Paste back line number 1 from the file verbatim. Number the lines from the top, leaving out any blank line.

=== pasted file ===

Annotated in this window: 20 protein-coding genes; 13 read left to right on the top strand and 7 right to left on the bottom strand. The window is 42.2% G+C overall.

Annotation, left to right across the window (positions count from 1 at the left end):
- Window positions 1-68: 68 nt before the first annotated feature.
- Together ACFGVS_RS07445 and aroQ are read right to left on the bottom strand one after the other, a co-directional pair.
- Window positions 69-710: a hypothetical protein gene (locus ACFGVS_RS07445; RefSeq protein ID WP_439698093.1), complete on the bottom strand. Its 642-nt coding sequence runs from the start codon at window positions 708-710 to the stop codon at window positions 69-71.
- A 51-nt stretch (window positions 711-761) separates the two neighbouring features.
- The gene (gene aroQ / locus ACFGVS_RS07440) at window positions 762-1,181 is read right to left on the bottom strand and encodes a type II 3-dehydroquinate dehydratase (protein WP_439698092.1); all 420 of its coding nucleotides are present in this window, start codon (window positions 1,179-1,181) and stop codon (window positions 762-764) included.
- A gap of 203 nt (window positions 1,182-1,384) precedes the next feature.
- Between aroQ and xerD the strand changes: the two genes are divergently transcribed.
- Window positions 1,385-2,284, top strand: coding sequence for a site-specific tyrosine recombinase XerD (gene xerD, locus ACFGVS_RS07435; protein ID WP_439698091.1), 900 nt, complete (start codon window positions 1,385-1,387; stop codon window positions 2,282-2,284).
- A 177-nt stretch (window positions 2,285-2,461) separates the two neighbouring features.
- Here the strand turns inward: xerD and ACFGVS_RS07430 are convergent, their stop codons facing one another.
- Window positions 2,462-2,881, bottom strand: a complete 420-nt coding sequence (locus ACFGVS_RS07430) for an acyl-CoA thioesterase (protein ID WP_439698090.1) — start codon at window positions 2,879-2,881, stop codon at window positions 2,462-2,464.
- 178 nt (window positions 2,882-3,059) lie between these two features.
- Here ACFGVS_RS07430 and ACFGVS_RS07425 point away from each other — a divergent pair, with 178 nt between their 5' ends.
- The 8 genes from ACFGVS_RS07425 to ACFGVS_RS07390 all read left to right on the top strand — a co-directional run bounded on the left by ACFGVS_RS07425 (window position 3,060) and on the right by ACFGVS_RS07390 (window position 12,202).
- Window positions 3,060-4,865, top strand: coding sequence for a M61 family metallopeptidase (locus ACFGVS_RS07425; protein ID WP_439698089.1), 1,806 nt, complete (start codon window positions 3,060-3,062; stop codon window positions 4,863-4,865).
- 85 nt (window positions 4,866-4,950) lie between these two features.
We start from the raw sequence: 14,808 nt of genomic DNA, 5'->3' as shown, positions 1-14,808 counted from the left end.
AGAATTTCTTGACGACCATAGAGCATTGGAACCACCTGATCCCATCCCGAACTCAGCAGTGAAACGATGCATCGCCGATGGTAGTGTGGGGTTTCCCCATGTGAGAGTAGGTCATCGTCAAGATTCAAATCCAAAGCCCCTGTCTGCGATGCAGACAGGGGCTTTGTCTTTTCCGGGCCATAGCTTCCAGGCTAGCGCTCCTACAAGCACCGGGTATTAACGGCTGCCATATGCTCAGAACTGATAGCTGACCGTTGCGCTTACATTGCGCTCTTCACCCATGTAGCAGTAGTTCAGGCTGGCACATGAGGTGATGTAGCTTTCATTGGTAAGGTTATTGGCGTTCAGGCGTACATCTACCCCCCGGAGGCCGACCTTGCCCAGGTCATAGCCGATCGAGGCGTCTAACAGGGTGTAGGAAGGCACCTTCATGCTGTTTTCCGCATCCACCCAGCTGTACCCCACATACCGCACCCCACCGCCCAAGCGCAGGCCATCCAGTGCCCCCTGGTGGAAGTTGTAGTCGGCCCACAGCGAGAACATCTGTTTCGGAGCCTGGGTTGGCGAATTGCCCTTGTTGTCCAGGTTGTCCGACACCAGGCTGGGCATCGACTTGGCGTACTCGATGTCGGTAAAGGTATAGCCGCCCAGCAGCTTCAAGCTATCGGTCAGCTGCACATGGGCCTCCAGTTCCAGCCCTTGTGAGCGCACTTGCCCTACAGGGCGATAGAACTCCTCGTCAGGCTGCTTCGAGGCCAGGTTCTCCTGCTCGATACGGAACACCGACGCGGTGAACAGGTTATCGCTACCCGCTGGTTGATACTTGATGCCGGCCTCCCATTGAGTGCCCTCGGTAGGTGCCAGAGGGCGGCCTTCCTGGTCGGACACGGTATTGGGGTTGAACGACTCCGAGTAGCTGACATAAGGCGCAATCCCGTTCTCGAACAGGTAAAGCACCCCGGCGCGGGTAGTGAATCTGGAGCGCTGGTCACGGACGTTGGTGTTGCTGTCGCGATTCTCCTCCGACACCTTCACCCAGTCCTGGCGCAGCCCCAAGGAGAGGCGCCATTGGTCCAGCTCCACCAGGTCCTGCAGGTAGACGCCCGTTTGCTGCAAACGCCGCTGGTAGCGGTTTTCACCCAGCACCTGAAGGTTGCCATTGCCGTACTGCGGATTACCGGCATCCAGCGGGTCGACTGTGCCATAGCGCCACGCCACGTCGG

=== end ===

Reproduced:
Annotated in this window: 20 protein-coding genes; 13 read left to right on the top strand and 7 right to left on the bottom strand. The window is 42.2% G+C overall.